Especially life rings. Beats there a human heart so dead as to be able to pass one of those, on a Chicago bridge, say, and not imagine the cry for help, the perfect toss to some unfortunate thrashing in the river below? The dripping rescued person. The stammered thanks. “Mister ... you saved my life!”
     That’s the fantasy. The reality is more complicated.
     The Chicago Park District announced it was going to start placing life rings along strategic spots on the waterfront, in the wake of the tragic drowning of Miguel Cisneros in Lake Michigan in August, less than six feet from the pier. His family felt that if there were a life ring, the 19-year-old could have been saved.
     Maybe. I don’t want to dispute with a grieving family. But the views of the bereaved and public pressure do not always lead to good policy. A question arose that cuts to the heart of this: Does anyone ever get saved by life rings?
     A quick check of the Sun-Times and Tribune archives found nothing, unless you count sailors plucked out of the Atlantic during World War II. Ditto for a century of the Daily News. The Red Cross deferred to the Coast Guard, which is mum. The Department of Transportation maintains 27 life rings on the Riverwalk, and 135 scattered around branches of the river. But they don’t keep track of how they’re used, other than to note that 20% vanish every year.


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Thursday, September 23, 2021

Flashback 2012: The secret joys of piano tuning

 
     The Chicago Symphony Orchestra performs tonight at Symphony Center after a COVID-induced hiatus of a year and a half. I've got my tickets and am looking forward to it. I don't write about the CSO as much as I should, perhaps because the cultural icon is already well-covered by others who know far more about classical music than I do. But a certain aspect of the operation just didn't get the attention it deserved, in my view, and in 2012, with a month-long piano festival going on, I saw my opportunity.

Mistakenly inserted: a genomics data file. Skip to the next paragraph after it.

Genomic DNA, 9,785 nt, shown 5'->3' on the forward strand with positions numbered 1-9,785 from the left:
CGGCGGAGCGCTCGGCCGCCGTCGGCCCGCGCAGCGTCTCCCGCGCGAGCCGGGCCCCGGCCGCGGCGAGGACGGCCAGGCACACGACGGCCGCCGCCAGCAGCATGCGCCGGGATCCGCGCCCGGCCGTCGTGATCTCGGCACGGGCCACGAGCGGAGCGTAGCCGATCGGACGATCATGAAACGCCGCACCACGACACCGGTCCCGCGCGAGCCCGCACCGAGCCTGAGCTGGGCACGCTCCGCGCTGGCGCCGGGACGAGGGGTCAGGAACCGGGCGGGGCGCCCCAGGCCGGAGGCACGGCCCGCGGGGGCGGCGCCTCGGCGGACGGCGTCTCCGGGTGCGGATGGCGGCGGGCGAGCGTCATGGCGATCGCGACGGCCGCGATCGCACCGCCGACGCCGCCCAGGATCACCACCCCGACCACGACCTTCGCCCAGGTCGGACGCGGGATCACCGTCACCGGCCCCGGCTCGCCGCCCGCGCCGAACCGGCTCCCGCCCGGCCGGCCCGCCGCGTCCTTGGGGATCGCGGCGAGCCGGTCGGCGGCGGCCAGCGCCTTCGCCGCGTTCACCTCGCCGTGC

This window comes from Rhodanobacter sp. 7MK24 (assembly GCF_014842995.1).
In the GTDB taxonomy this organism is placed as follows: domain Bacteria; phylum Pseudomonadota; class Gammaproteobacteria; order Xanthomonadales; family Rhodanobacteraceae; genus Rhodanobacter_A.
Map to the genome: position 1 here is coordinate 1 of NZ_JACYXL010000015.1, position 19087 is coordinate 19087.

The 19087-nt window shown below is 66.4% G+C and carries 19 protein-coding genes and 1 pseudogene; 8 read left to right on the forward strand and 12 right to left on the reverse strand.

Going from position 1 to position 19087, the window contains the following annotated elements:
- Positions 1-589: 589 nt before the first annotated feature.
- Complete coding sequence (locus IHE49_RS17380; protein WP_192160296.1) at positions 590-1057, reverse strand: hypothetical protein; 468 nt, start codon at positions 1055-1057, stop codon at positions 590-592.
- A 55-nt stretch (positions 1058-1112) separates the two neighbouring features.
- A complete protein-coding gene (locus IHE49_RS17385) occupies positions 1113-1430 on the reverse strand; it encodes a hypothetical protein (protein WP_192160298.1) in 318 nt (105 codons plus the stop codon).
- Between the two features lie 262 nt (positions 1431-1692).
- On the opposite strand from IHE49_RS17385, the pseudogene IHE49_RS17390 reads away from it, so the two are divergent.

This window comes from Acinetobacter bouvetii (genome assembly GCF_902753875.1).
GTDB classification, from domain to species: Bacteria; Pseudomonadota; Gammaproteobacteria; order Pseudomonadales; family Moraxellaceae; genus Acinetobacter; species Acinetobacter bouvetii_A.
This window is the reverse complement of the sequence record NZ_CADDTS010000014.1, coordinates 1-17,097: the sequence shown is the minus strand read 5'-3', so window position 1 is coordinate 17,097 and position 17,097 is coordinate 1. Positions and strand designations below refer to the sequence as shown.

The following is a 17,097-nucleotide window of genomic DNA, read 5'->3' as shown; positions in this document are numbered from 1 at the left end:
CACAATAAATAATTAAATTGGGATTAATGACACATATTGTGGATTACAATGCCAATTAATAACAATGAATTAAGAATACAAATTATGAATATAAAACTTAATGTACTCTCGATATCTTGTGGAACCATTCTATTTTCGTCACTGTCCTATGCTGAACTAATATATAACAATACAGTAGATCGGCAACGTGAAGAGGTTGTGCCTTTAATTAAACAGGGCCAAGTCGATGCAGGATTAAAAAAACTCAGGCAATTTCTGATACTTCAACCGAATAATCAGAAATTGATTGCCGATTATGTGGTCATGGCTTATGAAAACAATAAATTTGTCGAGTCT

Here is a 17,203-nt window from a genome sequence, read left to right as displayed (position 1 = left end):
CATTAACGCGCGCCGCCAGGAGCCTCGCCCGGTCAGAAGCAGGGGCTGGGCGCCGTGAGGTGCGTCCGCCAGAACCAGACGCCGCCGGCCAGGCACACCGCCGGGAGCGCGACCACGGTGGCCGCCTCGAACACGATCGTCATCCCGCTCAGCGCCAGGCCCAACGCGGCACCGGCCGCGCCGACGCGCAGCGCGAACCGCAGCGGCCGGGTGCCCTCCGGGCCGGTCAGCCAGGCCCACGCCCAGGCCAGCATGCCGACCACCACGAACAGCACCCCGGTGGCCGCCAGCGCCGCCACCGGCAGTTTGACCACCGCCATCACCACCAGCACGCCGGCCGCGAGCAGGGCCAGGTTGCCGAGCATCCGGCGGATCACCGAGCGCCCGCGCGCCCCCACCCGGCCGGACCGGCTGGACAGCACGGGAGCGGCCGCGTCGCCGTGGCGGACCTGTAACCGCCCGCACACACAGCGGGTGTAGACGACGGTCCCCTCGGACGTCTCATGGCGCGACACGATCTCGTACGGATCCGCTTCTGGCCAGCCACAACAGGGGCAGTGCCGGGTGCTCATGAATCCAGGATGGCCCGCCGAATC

The Chicago Symphony Orchestra has a lot of pianos. At least 20 scattered throughout Symphony Center, including three concert grands, three baby grands plus uprights in rehearsal spaces and studios.
     And now, with its “Keys to the City” piano festival going on until mid-June, there are even more pianos, brought in for the occasion. Chicago Piano Day on Sunday, an afternoon of free performances and activities, culminates with a “monster finale” of eight Steinway concert grands on stage, thundering through “Stars and Stripes Forever.”
     No matter how talented the artists playing these pianos, however, none of them will sound good if the pianos are not in tune.
     Which makes this an ideal moment to examine a vital yet rarely considered aspect of music: piano tuning.
     A piano has hundreds of strings — 243 in a Steinway concert grand — plus hammers, dampers, pedals.
     “The piano is an intensely com­plicated instrument — 12,000 parts — and all of those parts have to work as one,” said Paul Revenko-Jones, director of the Chicago School for Piano Technology in the West Loop.
     Piano tuning is not a calling heard by many. A dozen students at any given time attend the Chi­cago School. The Piano Technicians Guild, based in Kansas City, Kansas, records 61 registered piano technicians in the Chicago area.